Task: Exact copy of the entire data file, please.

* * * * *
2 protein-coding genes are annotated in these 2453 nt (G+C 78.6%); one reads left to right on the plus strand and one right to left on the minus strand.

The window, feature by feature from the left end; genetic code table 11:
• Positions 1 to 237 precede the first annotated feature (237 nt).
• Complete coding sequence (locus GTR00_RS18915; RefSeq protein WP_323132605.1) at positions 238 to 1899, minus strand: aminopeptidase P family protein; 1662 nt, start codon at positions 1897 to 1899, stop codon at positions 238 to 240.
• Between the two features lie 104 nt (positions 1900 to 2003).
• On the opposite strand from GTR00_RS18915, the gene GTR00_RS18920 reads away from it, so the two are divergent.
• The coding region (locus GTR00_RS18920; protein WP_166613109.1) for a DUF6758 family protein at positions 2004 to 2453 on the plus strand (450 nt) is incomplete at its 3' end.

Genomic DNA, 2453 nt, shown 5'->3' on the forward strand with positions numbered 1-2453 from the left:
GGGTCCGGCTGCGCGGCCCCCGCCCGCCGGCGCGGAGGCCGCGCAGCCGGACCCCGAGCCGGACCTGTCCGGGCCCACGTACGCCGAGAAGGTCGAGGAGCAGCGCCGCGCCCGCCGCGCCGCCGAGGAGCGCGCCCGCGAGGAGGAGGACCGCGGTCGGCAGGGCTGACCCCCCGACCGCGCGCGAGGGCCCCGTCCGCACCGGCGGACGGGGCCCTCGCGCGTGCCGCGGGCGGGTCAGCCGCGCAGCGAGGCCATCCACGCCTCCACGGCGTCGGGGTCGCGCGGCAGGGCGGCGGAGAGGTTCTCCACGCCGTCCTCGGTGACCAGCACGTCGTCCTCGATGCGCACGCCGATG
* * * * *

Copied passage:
2 protein-coding genes are annotated in these 2453 nt (G+C 78.6%); one reads left to right on the plus strand and one right to left on the minus strand.

The window, feature by feature from the left end; genetic code table 11:
• Positions 1 to 237 precede the first annotated feature (237 nt).
• Complete coding sequence (locus GTR00_RS18915; RefSeq protein WP_323132605.1) at positions 238 to 1899, minus strand: aminopeptidase P family protein; 1662 nt, start codon at positions 1897 to 1899, stop codon at positions 238 to 240.
• Between the two features lie 104 nt (positions 1900 to 2003).
• On the opposite strand from GTR00_RS18915, the gene GTR00_RS18920 reads away from it, so the two are divergent.
• The coding region (locus GTR00_RS18920; protein WP_166613109.1) for a DUF6758 family protein at positions 2004 to 2453 on the plus strand (450 nt) is incomplete at its 3' end.

Genomic DNA, 2453 nt, shown 5'->3' on the forward strand with positions numbered 1-2453 from the left:
GGGTCCGGCTGCGCGGCCCCCGCCCGCCGGCGCGGAGGCCGCGCAGCCGGACCCCGAGCCGGACCTGTCCGGGCCCACGTACGCCGAGAAGGTCGAGGAGCAGCGCCGCGCCCGCCGCGCCGCCGAGGAGCGCGCCCGCGAGGAGGAGGACCGCGGTCGGCAGGGCTGACCCCCCGACCGCGCGCGAGGGCCCCGTCCGCACCGGCGGACGGGGCCCTCGCGCGTGCCGCGGGCGGGTCAGCCGCGCAGCGAGGCCATCCACGCCTCCACGGCGTCGGGGTCGCGCGGCAGGGCGGCGGAGAGGTTCTCCACGCCGTCCTCGGTGACCAGCACGTCGTCCTCGATGCGCACGCCGATG